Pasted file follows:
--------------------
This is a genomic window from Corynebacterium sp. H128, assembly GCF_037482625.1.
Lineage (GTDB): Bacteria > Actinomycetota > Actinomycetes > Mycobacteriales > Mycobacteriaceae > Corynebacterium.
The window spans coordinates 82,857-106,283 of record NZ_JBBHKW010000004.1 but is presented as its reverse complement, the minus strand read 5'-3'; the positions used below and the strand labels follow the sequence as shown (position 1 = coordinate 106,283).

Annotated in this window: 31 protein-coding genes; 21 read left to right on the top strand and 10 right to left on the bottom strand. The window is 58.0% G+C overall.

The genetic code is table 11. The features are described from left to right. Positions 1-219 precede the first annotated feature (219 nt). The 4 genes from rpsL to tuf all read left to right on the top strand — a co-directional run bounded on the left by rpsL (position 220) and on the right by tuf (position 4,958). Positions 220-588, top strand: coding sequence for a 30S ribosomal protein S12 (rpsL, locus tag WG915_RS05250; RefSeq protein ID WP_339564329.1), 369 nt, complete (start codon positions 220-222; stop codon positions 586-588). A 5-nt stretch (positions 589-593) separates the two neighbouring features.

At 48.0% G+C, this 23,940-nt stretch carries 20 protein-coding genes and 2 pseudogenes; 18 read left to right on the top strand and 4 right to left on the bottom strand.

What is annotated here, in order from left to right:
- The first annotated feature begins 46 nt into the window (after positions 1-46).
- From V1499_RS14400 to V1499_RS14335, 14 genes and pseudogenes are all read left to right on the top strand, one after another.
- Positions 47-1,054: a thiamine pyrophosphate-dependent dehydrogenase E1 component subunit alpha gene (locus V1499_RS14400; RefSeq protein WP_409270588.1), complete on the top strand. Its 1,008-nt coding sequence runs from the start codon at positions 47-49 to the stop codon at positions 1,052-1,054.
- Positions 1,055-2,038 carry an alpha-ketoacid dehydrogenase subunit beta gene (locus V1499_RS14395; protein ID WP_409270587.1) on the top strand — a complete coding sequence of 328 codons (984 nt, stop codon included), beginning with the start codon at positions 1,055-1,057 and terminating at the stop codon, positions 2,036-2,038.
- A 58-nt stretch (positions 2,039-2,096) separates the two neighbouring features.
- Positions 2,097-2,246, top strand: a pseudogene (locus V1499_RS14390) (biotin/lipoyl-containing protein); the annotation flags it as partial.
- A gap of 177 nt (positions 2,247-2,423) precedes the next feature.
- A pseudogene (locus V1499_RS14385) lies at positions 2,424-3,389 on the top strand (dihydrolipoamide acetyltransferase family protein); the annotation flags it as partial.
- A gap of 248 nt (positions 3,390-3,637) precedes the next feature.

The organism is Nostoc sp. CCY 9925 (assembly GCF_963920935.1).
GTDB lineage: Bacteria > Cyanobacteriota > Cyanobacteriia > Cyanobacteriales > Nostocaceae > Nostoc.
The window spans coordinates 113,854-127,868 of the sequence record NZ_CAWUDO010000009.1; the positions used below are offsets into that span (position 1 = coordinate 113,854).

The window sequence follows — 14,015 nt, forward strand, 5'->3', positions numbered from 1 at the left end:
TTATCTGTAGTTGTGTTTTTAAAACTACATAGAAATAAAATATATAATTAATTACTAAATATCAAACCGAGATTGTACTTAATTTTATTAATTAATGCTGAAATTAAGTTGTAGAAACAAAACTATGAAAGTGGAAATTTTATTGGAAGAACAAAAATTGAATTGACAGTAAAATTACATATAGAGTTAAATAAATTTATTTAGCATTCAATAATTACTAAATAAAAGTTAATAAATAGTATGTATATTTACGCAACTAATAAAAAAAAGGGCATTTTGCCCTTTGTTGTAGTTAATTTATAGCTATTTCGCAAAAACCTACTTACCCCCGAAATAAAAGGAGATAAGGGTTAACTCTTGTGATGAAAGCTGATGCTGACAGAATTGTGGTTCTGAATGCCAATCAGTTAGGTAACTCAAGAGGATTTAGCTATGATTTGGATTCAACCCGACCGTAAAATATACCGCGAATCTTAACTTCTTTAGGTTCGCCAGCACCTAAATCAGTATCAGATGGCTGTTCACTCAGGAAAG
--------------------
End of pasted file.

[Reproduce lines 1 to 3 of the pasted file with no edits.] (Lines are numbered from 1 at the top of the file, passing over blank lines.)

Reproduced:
This is a genomic window from Corynebacterium sp. H128, assembly GCF_037482625.1.
Lineage (GTDB): Bacteria > Actinomycetota > Actinomycetes > Mycobacteriales > Mycobacteriaceae > Corynebacterium.
The window spans coordinates 82,857-106,283 of record NZ_JBBHKW010000004.1 but is presented as its reverse complement, the minus strand read 5'-3'; the positions used below and the strand labels follow the sequence as shown (position 1 = coordinate 106,283).